I chatted with a Thai friend online today. He’s a news anchor in Bangkok at a TV network that used to have close ties with the ousted prime minister.
“They still let us do our newscasts,” he said of the military authorities. “But we need to be more careful now.”
That’s quite an understatement, especially since he went on to say, “There are soldiers in the newsroom.”
With that, a vibrant – albeit young and struggling – democracy in Southeast Asia has turned to just another authoritarian or totalitarian regime in the region.
“Now our news is just like yours,” my friend added, taking a shot at my employer, a media outlet based in a fellow ASEAN country known for its abundance of wealth and lack of freedoms.
So he's got a good point. Sadly, while my ordeal is almost over, his has just begun.
I realize how unpopular Thaksin was with Thai urbanites and southern Muslims. But instead of voting him out, many people appear satisfied to see ambitious generals topple a divisive but legitimately elected leader – even if it means the curtailing of civil liberties in the process.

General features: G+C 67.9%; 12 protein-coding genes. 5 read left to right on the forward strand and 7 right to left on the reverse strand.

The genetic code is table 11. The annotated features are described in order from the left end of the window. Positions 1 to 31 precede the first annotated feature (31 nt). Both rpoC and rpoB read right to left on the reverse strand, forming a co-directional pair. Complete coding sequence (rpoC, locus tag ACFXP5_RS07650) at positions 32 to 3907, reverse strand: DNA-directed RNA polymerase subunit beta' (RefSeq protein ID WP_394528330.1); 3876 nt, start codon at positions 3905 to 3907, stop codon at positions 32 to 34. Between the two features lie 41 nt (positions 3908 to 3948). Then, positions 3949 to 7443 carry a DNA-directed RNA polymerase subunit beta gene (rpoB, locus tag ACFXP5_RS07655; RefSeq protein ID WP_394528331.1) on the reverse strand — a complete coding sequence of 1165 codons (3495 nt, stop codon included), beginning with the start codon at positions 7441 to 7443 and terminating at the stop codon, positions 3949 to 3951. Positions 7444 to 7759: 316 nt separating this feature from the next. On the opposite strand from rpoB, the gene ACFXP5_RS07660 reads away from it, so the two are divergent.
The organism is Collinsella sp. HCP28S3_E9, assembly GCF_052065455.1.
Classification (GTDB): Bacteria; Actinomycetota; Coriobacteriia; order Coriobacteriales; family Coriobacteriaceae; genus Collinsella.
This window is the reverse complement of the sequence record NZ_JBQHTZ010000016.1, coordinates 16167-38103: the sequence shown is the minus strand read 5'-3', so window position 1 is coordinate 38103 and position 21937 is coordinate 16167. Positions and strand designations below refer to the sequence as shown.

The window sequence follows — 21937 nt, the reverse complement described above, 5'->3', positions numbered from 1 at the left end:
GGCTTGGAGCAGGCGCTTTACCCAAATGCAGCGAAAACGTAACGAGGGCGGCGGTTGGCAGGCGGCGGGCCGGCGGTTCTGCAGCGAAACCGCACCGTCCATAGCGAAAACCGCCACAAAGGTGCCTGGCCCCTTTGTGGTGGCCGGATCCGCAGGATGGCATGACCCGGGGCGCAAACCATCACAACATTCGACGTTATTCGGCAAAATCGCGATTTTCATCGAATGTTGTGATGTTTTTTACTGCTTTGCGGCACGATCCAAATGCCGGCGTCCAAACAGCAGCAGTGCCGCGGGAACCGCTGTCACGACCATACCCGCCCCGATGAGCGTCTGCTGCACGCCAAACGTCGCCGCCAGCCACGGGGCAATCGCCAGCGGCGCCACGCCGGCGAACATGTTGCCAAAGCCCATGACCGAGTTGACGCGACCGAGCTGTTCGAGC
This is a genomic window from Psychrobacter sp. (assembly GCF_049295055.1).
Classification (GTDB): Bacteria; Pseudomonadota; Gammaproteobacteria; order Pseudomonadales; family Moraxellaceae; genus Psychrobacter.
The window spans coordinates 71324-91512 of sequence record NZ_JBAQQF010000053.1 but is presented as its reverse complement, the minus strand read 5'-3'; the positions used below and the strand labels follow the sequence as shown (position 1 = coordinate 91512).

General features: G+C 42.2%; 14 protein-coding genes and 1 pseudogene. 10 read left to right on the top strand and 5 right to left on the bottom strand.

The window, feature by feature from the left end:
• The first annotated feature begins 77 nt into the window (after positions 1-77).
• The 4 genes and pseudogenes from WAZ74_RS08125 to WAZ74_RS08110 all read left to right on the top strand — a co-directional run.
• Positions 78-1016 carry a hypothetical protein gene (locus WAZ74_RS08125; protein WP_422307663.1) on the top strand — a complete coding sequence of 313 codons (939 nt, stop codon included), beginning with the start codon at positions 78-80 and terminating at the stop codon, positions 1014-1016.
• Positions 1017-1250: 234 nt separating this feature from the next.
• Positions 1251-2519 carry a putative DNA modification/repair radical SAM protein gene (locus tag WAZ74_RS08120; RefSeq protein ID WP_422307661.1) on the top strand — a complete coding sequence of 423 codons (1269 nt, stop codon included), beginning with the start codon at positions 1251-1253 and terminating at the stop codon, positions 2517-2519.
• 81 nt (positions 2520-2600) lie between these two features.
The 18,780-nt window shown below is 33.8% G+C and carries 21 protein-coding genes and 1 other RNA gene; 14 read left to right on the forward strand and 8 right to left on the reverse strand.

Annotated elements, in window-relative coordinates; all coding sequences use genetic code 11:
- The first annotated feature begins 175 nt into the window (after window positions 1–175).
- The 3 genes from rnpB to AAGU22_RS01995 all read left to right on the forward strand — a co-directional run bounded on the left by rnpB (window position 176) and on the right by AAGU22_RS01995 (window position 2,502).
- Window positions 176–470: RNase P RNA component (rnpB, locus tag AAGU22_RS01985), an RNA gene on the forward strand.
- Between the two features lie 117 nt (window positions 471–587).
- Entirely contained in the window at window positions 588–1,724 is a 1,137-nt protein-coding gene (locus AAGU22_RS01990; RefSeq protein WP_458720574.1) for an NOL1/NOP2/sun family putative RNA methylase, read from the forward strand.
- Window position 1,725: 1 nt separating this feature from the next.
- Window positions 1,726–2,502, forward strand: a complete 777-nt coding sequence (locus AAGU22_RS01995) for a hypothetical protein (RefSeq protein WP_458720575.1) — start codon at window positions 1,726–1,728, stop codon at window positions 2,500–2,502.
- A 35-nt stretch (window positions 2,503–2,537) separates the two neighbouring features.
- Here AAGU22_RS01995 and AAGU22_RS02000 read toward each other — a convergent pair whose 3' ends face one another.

“We will just have to wait and see,” my Thai friend concluded, disagreeing with the army’s action but feeling resigned to the current situation.
And then there were those pictures splashed across Hong Kong newspapers – showing local tourists happily posing with soldiers in front of tanks on the streets of Bangkok.
Many among those tourists must have repeatedly told pollsters that they want universal suffrage in Hong Kong now – since that has been the wish of the majority in the city for some time.
It’s rather ironic that they cheer for the loss of democracy abroad while demanding it back home. Maybe Beijing is right after all – some Hong Kongers are “too simple, sometimes naïve.”